# Understanding Equipotential Lines and their relationship with Electric Field Lines

1. Feb 25, 2010

### lee9786

I understand the concept of electric field lines but don't understand the interaction with the equipotential lines. I understand that along each equipotential line/surface that there is no change in potential energy. I also understand the field lines need to cross perpendicularly with the equipotential lines. I don't know why though. Could anyone offer some insight on these equipotential lines. I really don't get why they're even there.

2. Feb 25, 2010

### Stonebridge

Re: Understanding Equipotential Lines and their relationship with Electric Field Line

What you say about these lines is correct. As for why they are there, they help visualise an electric field. The lines of force do too, but in a different way.
The equipotentials are very similar to isotherms or isobars on a map. Lines that connect all points with the same value of something are very useful.

3. Feb 25, 2010

### Born2bwire

Re: Understanding Equipotential Lines and their relationship with Electric Field Line

The electric field is related to the potential by the gradient of the potential. Thus, the electric field points along the direction of greatest change in the potential which would be normal to any equipotential lines. Going along with the iso-XXX trend, the equipotential lines are like the topographical lines in a map that dictate lines of constant altitude. The closer the lines are, the greater the change in elevation and the change in elevation, the slope of the land, lies normal to the topographical lines. In the same exact way, the electric field is akin to the change in the altitude on the map.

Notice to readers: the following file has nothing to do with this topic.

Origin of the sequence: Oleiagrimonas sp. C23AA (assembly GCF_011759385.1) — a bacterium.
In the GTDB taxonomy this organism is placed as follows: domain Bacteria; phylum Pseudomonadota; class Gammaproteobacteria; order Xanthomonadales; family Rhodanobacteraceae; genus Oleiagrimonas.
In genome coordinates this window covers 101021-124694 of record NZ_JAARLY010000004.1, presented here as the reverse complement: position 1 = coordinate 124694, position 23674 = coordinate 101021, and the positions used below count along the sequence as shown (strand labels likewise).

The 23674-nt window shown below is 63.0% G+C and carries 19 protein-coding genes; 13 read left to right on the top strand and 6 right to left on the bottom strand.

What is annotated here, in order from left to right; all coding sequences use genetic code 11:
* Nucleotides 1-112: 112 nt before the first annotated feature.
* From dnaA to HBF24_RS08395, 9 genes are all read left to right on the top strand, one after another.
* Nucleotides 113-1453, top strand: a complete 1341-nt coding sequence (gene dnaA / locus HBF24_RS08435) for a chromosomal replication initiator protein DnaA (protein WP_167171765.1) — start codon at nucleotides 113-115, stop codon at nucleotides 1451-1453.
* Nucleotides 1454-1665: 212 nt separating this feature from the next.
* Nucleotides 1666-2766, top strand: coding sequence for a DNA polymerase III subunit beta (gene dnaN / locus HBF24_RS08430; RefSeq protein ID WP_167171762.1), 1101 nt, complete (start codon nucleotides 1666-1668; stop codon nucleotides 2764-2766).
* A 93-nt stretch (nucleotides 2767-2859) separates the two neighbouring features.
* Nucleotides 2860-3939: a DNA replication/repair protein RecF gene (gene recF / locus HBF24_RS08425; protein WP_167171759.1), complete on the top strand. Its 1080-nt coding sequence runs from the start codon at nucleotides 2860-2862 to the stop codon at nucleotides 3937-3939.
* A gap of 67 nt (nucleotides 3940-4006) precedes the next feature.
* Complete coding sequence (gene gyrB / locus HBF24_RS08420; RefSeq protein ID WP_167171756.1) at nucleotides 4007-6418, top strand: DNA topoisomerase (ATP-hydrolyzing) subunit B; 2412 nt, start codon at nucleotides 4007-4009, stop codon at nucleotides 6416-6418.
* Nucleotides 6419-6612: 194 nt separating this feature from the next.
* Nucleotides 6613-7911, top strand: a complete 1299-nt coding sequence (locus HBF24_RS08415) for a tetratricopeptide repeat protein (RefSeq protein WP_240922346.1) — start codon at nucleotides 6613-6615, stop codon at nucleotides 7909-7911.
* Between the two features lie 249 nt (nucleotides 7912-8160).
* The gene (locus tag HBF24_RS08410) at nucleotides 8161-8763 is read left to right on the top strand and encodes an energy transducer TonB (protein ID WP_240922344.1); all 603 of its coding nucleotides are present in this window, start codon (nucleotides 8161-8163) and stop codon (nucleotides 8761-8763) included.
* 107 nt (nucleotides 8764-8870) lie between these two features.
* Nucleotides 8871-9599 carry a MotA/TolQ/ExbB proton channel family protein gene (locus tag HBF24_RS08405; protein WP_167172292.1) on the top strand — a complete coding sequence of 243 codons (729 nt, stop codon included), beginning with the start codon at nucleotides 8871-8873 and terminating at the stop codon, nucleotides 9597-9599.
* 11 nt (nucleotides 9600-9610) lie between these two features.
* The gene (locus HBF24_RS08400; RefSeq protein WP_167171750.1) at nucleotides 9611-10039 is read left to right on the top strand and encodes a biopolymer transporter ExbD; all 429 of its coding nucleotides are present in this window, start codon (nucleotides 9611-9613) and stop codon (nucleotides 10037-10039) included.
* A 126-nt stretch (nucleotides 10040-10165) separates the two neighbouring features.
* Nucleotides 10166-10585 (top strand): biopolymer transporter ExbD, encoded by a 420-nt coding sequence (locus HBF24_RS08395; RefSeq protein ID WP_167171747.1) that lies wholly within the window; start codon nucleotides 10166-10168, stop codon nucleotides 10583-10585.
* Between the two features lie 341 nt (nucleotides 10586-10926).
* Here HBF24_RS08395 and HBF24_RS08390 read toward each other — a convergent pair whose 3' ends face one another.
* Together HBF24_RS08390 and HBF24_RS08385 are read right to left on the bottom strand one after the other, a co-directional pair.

4. Feb 25, 2010

### Studiot

Re: Understanding Equipotential Lines and their relationship with Electric Field Line

I think you are putting the cart before the horse.

At any point in an electric field a test charge must be at some potential.
Some nearby point will be at the same potential.
So we must be able to draw a line between such points.
This, of couse, is an equipotential line.

Now the question is

Why should this line be perpedicular to the line of electric force passing through the same point?

Well the electric field line is a measure of the mechanical force experienced by the test charge. This force is directed along the line.

Now suppose we want to move the test charge along an equipotential line.
This means there is no change of potential energy so no work is done on the charge.

This can only happen if the charge is moved perpendicular to the force exerted upon it by the electric field line.

Therefore the equipotential line must be perpendicular to the field line.